This paper addresses the problem of extrapolating from data set gathered on a particular system to problems of more general physiological interest. It asks: what are the limits of the extrapolability of data? Under what circumstances can data derived from a particular system be transformed into data about another, different system? Such questions address the general problem of similarity analysis. A mathematical exploration of the meaning and usefulness of the concept of similarity is presented, and the necessity for a "prototype" is introduced. The discussion shows what we mean by the relationship between natural systems and the purest form of model of such systems, the mathematical model. The value and limitations of Dimensional Analysis are considered. It is concluded that the principle of dimensional homogeneity which underlies Dimensional Analysis is not strong enough to cope effectively with situations involving many phases, as arise in biological studies. Therefore, a more general approach is used. It is shown that the problems associated with data extrapolation are very deep and lead to some of the deepest issues in all of science. The extrapolation of data from animal models to human beings has been a general characteristic of pharmacologic research and, for that matter, biomedical investigations generally. Attention to limitations and dangers of such extrapolations seems overdue. With proper understanding of the essential nature of the extrapolatory action, and modeling relations, models can be validated.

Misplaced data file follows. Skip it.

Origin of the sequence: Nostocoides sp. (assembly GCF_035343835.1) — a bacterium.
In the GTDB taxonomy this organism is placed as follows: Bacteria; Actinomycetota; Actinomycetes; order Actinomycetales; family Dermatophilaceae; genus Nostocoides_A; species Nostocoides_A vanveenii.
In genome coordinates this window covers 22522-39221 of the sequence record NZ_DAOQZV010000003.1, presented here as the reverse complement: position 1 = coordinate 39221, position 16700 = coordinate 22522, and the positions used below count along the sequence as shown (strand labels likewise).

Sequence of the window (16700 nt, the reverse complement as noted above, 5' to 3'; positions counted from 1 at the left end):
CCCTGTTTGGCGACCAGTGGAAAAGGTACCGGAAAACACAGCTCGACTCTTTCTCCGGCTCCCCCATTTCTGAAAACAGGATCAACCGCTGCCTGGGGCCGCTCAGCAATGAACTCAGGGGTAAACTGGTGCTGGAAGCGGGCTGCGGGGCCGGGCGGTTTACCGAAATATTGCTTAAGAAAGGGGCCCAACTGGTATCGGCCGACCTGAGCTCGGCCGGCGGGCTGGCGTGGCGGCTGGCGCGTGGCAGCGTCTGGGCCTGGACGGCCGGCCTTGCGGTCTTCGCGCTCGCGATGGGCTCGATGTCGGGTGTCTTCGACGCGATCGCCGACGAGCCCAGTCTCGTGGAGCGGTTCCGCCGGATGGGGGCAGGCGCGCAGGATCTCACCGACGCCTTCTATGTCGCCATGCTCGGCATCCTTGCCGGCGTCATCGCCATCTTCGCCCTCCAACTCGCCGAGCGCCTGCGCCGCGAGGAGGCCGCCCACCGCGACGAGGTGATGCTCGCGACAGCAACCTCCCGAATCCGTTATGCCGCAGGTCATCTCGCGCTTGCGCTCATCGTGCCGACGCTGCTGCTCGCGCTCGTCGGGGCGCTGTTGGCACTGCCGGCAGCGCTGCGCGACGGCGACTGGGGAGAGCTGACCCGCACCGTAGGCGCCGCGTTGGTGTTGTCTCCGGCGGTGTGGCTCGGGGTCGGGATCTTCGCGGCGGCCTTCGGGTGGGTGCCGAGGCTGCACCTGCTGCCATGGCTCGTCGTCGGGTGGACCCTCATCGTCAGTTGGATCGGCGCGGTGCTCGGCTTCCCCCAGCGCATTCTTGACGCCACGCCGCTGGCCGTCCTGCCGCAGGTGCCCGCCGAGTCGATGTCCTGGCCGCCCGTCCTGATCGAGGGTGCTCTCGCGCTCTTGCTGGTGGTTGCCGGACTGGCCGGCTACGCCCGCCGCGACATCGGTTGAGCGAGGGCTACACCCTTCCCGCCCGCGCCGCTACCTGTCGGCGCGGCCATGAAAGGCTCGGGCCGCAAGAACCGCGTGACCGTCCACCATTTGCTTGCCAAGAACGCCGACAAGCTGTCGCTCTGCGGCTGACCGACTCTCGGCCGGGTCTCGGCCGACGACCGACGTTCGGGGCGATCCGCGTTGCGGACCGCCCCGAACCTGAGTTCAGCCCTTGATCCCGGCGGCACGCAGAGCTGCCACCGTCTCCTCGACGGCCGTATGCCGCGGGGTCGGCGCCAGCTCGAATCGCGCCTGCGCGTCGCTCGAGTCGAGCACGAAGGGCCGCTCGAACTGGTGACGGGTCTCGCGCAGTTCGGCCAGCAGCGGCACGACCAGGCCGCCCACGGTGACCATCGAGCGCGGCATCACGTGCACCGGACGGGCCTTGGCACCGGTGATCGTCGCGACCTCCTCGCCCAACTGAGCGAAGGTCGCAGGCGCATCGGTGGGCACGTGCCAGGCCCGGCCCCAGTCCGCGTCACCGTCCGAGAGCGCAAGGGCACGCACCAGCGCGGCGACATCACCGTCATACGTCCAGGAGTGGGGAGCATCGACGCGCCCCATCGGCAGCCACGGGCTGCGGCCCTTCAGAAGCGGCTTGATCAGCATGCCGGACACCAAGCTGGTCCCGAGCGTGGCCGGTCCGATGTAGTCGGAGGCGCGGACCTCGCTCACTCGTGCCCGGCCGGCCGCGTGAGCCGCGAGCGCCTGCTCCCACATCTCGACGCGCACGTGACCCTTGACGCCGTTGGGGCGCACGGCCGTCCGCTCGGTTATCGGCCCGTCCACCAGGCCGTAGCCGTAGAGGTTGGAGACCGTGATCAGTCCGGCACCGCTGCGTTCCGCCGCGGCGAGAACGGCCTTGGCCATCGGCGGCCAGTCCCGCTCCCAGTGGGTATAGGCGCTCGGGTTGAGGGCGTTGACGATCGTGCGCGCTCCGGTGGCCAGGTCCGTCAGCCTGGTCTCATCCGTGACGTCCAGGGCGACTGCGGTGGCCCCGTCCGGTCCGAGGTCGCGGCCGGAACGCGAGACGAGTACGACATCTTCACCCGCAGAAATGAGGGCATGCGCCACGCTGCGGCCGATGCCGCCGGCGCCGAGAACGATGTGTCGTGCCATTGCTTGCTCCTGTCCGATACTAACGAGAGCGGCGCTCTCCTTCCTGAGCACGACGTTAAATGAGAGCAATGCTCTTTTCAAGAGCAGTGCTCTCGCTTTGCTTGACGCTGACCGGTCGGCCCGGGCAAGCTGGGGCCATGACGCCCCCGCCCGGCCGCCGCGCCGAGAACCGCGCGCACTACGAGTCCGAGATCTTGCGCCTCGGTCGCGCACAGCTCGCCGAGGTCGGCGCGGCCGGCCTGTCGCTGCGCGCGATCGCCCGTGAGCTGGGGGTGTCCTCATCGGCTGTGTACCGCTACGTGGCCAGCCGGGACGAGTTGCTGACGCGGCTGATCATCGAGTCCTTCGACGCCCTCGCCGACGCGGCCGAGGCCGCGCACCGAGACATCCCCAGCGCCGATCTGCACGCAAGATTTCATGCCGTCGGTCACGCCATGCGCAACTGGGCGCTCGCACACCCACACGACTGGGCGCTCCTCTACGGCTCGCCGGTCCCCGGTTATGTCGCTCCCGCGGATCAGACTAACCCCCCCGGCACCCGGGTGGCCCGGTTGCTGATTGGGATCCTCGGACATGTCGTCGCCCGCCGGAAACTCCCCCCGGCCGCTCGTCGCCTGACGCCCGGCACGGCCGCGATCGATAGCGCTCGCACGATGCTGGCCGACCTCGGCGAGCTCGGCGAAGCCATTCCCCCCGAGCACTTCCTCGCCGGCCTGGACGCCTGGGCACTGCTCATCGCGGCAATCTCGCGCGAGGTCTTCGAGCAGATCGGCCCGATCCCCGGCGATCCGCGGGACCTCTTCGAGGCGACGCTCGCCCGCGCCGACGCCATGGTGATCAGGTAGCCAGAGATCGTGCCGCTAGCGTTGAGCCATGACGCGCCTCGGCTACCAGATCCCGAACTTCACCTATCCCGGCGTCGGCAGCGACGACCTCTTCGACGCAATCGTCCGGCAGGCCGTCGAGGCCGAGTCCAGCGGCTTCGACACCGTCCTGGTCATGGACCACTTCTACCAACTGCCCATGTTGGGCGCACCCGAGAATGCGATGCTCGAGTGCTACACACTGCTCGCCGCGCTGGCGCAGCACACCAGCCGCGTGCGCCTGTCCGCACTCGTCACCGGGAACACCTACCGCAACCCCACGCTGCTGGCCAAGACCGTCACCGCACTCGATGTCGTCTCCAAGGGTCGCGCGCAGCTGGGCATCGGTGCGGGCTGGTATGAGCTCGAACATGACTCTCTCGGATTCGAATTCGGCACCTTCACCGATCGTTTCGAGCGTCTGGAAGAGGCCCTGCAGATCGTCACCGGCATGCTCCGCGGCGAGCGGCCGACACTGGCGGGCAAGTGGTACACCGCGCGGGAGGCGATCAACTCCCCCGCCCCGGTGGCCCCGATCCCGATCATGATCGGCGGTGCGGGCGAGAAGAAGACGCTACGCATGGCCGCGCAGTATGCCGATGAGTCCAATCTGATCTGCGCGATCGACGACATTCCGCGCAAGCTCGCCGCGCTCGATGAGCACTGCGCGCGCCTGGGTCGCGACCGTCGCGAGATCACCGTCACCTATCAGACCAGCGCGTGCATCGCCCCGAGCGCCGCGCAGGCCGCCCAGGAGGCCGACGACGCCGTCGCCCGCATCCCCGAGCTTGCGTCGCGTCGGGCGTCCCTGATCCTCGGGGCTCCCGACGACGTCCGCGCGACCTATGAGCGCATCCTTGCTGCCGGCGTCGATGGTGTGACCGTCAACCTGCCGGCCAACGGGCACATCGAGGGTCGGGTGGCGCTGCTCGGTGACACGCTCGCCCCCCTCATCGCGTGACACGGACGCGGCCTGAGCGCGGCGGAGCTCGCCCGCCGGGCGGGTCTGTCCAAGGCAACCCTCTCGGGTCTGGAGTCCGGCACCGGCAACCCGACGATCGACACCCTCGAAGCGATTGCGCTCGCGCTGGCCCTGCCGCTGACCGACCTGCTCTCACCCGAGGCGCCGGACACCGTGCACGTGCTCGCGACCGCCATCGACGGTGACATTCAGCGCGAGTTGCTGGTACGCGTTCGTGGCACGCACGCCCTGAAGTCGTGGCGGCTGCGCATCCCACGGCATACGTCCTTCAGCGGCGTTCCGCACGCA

- Copyright © 1983 the American Physiological Society